Country people tend to preserve AmEn: True?

  • Joelline

    Senior Member
    American English
    I believe it may have been true earlier in this century (before widespread communication via radio and television). I don't know if this is true today.

    I've always suspected that this is another regional phenomenon. People in Appalacia, in the Southern US, and in Texas appear to preserve more words and expressions that might be considered "dated" in other parts of the country (but, oh my goodness, that may also be a vast generalization and over-simplification!).
     

    GreenWhiteBlue

    Senior Member
    USA - English
    People in New York City still preserve odd relics of Dutch in their speech ("stoop" for the steps leading to a house; "sliding pon" for a playground slide; the use of the term "kill" to refer to certain bodies of water; NYC police referring to filthy, dirty persons -- not necessarily criminals -- as "skells", etc.) If such things can last for more than 400 years since the Dutch lost the colony that became New York, then it is not just the country folk that retain old usages.
     

    Judica

    Senior Member
    AE (US), Spanish (LatAm)
    Are you asking if rural Americans preserve their ancestor's language from some other country?

    or

    Are you asking if rural Americans preserve more of the British English?
     

    Judica

    Senior Member
    AE (US), Spanish (LatAm)
    Okay. My opinion.

    I do believe the Amish try to preserve as much Dutch as possible yet they still speak quite a bit of modern English.

    As for British English, I don't think rural people preserve it.

    In early America the English settled mainly on the East Coast and began building Cities. The Spaniards were in the lower Midwest (Texas, Arizona, etc) and the French in Louisiana. The Southern and Mid-Western States were predominately settled by Nordic peoples (German, Dutch, Polish, Irish, etc).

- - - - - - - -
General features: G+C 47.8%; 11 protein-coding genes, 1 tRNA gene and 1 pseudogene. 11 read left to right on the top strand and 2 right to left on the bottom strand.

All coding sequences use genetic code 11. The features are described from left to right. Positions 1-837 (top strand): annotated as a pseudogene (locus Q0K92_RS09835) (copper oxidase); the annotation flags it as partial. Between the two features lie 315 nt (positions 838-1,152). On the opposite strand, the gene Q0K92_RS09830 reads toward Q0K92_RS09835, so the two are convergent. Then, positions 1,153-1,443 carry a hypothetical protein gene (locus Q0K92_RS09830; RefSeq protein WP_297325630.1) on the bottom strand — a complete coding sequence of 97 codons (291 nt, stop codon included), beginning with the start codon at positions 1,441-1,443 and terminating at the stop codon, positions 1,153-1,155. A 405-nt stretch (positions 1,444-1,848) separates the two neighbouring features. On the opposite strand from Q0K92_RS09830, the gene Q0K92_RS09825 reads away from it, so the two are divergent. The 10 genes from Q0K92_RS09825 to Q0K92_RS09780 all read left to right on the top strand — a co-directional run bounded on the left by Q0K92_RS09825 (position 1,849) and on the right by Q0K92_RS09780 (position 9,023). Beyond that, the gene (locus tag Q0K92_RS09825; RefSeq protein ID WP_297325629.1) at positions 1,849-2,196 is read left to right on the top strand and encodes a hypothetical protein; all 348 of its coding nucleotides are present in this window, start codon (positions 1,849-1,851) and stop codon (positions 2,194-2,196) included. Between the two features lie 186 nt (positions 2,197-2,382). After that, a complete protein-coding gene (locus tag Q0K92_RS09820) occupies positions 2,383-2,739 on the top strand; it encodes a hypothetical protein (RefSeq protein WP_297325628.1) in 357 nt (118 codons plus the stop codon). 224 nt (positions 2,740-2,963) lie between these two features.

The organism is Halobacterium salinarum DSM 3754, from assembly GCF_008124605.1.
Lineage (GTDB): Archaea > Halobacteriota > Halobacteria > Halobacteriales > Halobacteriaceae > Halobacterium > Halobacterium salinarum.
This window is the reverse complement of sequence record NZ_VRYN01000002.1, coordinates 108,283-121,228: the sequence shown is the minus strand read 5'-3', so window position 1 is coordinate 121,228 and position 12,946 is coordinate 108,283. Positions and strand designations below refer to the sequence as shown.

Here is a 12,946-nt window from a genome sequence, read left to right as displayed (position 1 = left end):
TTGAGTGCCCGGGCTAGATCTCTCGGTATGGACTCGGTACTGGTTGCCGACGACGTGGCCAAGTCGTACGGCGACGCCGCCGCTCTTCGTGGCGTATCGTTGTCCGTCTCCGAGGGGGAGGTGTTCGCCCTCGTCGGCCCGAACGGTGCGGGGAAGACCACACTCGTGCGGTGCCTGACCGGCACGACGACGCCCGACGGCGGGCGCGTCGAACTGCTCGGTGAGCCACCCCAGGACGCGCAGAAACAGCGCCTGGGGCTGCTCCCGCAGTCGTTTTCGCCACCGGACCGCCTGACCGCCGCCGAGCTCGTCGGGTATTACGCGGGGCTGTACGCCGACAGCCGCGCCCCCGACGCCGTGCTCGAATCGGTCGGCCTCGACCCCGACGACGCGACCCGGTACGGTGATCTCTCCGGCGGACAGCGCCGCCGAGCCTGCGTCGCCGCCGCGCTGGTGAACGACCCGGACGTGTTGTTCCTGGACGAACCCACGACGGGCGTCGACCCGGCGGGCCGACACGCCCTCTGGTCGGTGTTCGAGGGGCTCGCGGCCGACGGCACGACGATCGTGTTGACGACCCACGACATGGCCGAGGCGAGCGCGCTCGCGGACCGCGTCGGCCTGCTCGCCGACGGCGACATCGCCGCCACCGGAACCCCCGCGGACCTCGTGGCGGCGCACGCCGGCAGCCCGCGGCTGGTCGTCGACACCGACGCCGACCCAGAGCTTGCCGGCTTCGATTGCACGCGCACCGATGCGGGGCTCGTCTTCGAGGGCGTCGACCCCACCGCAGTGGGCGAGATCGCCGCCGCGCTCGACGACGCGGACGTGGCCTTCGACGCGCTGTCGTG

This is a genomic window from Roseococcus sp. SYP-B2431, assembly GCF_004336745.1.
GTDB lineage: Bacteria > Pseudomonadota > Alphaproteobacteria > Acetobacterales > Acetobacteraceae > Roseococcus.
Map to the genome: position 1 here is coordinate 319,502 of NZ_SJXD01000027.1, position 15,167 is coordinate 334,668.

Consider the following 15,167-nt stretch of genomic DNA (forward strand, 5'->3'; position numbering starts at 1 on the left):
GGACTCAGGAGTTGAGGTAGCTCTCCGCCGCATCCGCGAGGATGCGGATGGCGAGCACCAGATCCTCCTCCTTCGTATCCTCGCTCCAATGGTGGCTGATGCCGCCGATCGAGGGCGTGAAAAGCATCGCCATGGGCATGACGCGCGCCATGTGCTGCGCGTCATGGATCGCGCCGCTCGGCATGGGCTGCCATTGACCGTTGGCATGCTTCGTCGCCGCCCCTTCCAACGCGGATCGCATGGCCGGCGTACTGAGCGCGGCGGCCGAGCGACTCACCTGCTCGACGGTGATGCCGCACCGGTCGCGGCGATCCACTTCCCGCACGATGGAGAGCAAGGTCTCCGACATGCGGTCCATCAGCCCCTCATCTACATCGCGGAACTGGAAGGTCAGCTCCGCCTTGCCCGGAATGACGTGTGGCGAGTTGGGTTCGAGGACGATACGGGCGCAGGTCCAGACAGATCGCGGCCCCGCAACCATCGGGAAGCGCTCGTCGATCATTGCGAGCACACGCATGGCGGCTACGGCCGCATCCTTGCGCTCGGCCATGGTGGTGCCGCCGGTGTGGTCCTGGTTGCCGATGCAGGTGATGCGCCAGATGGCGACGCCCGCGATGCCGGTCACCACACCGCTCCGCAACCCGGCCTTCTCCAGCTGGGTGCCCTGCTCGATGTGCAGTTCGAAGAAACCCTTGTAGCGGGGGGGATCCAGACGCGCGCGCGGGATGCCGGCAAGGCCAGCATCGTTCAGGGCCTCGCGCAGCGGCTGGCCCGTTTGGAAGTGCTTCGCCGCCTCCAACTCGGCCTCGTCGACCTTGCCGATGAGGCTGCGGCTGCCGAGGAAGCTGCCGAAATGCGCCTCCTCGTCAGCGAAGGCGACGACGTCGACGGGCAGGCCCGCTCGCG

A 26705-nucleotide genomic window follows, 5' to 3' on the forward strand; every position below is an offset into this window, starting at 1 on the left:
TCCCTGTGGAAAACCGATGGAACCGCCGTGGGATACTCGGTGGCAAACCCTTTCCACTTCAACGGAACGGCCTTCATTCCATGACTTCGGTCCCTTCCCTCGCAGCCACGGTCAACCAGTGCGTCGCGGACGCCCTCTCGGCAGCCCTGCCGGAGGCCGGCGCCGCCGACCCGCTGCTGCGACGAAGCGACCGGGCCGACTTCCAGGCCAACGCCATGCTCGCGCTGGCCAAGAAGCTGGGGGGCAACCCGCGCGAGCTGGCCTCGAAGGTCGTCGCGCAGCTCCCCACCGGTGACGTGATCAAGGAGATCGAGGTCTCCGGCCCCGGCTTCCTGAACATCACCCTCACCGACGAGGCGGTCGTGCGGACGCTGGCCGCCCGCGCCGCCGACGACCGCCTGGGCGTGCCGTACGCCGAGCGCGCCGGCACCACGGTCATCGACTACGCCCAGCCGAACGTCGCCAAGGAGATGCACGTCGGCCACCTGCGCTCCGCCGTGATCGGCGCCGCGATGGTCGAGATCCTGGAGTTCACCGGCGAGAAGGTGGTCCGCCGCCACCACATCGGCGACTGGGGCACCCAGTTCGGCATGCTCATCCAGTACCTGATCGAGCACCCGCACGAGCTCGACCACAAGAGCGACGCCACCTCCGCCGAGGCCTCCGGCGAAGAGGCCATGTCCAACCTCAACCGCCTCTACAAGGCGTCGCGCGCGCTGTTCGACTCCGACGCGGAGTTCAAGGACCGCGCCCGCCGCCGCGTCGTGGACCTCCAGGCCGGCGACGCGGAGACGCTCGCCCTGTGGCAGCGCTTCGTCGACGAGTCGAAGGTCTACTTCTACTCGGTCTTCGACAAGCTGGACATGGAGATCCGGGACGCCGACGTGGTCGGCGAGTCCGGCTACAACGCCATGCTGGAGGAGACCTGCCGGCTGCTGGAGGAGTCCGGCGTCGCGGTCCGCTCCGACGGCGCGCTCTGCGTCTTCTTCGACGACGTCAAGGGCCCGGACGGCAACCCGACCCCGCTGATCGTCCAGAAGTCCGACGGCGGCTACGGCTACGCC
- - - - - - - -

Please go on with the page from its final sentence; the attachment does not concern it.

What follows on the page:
Most of the third generation Americans cannot speak the language of their grandparents.

    Native Americans (American Indians) definitely preserve what is left of their heritage.

    Quite a few people in Louisiana speak French. Although it has quite a twist to it.:)
     

    Hockey13

    Senior Member
    AmEnglish/German
    This question is rather difficult to answer because...well...it is impossible. First of all, define American English. It is not one thing and the English used by certain people in certain "country" areas is not the same English used by me, for instane. Western North Carolina's English is not the same as my northern New Jersey English (specifically Upper Montclair English which is different from Bayonne English and Clifton English). I "preserve" my form of American English by speaking it, but I don't protect it from any sort of threat (whatever that might mean).

    Are you asking if accents fluctuate less rapidly in rural areas of America than they do in urban or suburban areas? Perhaps are you talking about the impact of globalization on the conglomeration of American accents while leaving rural people behind speaking a more "antiquated" form of their particular brand of English?
     

    lizzeymac

    Senior Member
    English - USA
    Well, keeping to English only:

    My family in Northwestern Massachusetts say "Ayuh" instead of yes, also "looking glass" instead of mirror, plus a few other words I can't think of right now. That is fairly old-fashioned considering that they live in a mill town with a major art museum & several nearby colleges, not a farming community. They also have a distinctive accent, nothing like a Boston accent, you can hear the British English & Irish influence. I spent part of my summers there when I was very young, & even now I occasionally say "Ayuh" without thinking, especially when talking to family members.

    On Tangier Island, Virginia in the Chesapeake Bay the older inhabitants still speak a dialect of English that is said to be close to Elizabethan English.
     

    GreenWhiteBlue

    Senior Member
    USA - English
    American English as a whole preserves some forms that British English has lost, and that are now considered "Americanisms". Examples would be the use of the word "guess", and the name "fall" for the season that follows summer. Both of these would be perfectly familiar to Chaucer, and both of these are used nationwide --and not just by people in the country.
     
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